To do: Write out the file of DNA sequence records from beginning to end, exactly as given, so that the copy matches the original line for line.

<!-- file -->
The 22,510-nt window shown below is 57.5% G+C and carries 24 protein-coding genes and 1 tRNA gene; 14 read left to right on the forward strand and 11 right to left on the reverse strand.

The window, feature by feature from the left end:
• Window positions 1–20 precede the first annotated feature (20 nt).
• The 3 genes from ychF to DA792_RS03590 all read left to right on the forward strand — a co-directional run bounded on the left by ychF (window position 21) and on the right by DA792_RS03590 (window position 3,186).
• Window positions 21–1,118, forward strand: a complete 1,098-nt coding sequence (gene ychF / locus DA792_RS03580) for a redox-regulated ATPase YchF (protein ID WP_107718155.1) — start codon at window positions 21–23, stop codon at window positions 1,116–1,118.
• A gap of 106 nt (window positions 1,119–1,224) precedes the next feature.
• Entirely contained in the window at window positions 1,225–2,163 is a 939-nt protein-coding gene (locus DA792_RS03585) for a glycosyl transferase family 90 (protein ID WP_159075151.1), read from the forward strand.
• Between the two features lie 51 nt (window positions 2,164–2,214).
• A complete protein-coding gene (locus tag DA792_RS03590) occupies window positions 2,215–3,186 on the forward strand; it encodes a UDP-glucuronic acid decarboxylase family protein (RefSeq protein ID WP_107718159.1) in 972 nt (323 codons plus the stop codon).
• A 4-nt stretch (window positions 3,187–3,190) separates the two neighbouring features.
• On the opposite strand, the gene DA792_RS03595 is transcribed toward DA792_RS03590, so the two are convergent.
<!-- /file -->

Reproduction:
The 22,510-nt window shown below is 57.5% G+C and carries 24 protein-coding genes and 1 tRNA gene; 14 read left to right on the forward strand and 11 right to left on the reverse strand.

The window, feature by feature from the left end:
• Window positions 1–20 precede the first annotated feature (20 nt).
• The 3 genes from ychF to DA792_RS03590 all read left to right on the forward strand — a co-directional run bounded on the left by ychF (window position 21) and on the right by DA792_RS03590 (window position 3,186).
• Window positions 21–1,118, forward strand: a complete 1,098-nt coding sequence (gene ychF / locus DA792_RS03580) for a redox-regulated ATPase YchF (protein ID WP_107718155.1) — start codon at window positions 21–23, stop codon at window positions 1,116–1,118.
• A gap of 106 nt (window positions 1,119–1,224) precedes the next feature.
• Entirely contained in the window at window positions 1,225–2,163 is a 939-nt protein-coding gene (locus DA792_RS03585) for a glycosyl transferase family 90 (protein ID WP_159075151.1), read from the forward strand.
• Between the two features lie 51 nt (window positions 2,164–2,214).
• A complete protein-coding gene (locus tag DA792_RS03590) occupies window positions 2,215–3,186 on the forward strand; it encodes a UDP-glucuronic acid decarboxylase family protein (RefSeq protein ID WP_107718159.1) in 972 nt (323 codons plus the stop codon).
• A 4-nt stretch (window positions 3,187–3,190) separates the two neighbouring features.
• On the opposite strand, the gene DA792_RS03595 is transcribed toward DA792_RS03590, so the two are convergent.